Biodegradable stents are capable of maintaining radial tension for approximately 8 weeks, and their degradation eliminates the need for endoscopy, thus eliminating patient disc discomfort and surgery costs [20].

The first attempt to treat malignant strictures dates back to 1845 when stenting with a tube made of ivory was tried. The first clinical trial dates back to the 1960s also on patients with malignant strictures. Another indication for stenting is esophageal leakage which can contaminate the mediastinum and consequently lead to septic shock. The etiology of oesophageal leakage can be benign or malignant. The malignant one includes tracheal esophageal fistulas and the benign one can be spontaneous as in Boerhaave's syndrome, iatrogenic during endoscopy or after esophageal reconstruction [21].

In the case of iatrogenic esophageal perforation, which is a life-threatening condition, the standard clinical practice in the past was surgery and drainage, but in recent years the introduction of esophageal stents offers a viable alternative for these conditions. Thus the use of a temporal stent can treat oesophageal leakage but the time required to hold the stent in place must be individualized for each patient [22].

A rarer pathology that may require esophageal endoprosthesis for palliative purposes is breast cancer metastasis. In this case, the procedure faces the same risk of prosthesis migration as in other diseases.

Esophageal perforation is a rare but potentially life-threatening condition. It was first reported by Hermann Boerhaave in 1724 after repeated episodes of vomiting. In cases of perforation, the prosthesis acts to limit bacterial penetration, occludes underlying perforations, and postpones surgery if the patient is hemodynamically unstable [23].

In the case of caustic ingestion studies have shown that strictures occur between 3-57% and respond to medical and dilatory treatment between 64-100%. Those that do not respond require complex surgery. In these cases stenting should be maintained for several weeks with periodic endoscopic monitoring to monitor for displacement [24-26].

Esophagus duplication is a rare condition more commonly seen in children than in adults. This condition has two forms, cystic in 80% of cases or tubular in 20% of cases. If it is decided not to resect the cyst surgically to remove the obstruction, the use of endoprosthesis is an extremely useful method [27, 28].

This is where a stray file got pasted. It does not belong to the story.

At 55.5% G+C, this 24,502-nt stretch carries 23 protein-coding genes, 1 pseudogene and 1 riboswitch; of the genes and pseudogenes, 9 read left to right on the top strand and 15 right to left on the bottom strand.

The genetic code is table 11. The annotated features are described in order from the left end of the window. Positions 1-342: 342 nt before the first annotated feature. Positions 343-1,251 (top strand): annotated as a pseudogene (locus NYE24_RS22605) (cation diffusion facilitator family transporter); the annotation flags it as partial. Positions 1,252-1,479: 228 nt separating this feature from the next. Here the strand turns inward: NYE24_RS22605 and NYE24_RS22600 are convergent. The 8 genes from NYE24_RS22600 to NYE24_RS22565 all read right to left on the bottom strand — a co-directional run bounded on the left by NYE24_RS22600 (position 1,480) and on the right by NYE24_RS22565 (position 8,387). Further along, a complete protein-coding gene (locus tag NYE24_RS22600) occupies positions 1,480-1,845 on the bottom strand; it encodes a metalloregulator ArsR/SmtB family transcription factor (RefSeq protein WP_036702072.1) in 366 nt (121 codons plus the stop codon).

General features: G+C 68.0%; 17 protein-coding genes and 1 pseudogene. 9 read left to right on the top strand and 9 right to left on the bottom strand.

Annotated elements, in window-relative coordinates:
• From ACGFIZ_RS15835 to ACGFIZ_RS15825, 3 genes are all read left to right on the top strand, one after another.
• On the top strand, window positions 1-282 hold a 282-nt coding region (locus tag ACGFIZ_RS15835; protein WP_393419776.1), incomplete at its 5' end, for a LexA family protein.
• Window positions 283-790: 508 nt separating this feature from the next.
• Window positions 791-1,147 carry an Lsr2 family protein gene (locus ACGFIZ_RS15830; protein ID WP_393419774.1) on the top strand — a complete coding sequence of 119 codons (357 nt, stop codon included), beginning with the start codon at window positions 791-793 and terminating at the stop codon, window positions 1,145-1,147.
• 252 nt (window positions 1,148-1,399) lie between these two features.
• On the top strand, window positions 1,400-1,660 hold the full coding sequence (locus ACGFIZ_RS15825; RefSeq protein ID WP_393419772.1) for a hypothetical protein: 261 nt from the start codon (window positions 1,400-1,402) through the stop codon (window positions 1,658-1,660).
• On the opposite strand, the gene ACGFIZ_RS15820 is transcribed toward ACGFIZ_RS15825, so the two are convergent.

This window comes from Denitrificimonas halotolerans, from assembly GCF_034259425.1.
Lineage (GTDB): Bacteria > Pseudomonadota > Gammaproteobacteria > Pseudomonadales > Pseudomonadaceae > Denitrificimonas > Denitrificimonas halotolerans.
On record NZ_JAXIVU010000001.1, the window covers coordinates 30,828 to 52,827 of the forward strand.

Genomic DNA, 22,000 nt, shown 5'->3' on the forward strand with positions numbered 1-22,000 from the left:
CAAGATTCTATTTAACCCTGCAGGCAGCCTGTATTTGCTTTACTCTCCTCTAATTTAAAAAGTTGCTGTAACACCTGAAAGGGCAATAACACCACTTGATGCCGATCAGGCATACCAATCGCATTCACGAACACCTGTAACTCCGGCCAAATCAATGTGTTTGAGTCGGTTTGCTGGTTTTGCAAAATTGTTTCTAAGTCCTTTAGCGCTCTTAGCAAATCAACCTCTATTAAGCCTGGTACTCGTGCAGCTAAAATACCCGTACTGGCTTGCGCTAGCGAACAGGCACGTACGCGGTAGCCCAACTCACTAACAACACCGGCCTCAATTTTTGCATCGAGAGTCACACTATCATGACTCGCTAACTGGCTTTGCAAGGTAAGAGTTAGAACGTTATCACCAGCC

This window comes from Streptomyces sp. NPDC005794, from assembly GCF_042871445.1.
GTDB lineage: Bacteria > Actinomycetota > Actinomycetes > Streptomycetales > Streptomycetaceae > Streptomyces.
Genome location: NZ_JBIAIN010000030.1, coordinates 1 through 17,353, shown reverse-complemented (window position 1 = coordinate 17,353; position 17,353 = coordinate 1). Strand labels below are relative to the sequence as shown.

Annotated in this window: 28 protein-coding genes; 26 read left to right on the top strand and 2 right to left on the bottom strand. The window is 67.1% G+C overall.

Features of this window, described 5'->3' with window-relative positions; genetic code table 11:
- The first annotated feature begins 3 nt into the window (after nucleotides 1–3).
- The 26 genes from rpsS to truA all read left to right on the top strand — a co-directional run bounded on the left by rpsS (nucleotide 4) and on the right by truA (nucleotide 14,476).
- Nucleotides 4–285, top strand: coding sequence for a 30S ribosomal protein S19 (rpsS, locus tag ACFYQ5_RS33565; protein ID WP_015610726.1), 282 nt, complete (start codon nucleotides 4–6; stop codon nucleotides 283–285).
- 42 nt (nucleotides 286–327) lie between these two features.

For advanced esophageal cancers, elective treatments are considered to be radiotherapy and esophageal stenting. In terms of complications, no deaths were reported during the procedures and complications occurred in about 28% of cases. Chest pain was the first complication as frequency of 18.7%. The second was stent occlusion 13.1%. Tumor growth in 9.7% of patients. Food blockage was recorded in 3.4% of the patients studied. Reflux symptoms had 9.4% of patients. Cough was observed in 5.7% of patients. Nausea or vomiting was also reported. Bleeding occurred in only 3.1% of patients and was of mild intensity. Aspiration pneumonia was also reported. In 2.9% of patients, the stent was mispositioned. The stent did not expand in 2.6% of patients [29-31].


Malignant and benign esophageal strictures can be treated by an endoscopic procedure called stenting. Stents can be made of metal, polymer, or biodegradable. The most common problem with esophageal stenting is stent migration. The first attempt at stenting was made in the mid-19th century using an ivory tube. In the case of ingestion of caustic substances dilation and stenting have very good results. Immediate and late complications are multiple and can range from pain to failure of the stent to expand completely.

Acknowledgments: None

Conflict of interest: None

Financial support: None

Ethics statement: None


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Cite this article
Noor H, Sabău D, Coțe A, Mihetiu AF, Pirvut V, Mălinescu B, et al. Evolution of Esophageal Stricture Treatment by Use of Stents in Benign and Malignant Conditions. Pharmacophore. 2024;15(1):1-5.
Noor, H., Sabău, D., Coțe, A., Mihetiu, A. F., Pirvut, V., Mălinescu, B., & Bratu, D. G. (2024). Evolution of Esophageal Stricture Treatment by Use of Stents in Benign and Malignant Conditions. Pharmacophore, 15(1), 1-5.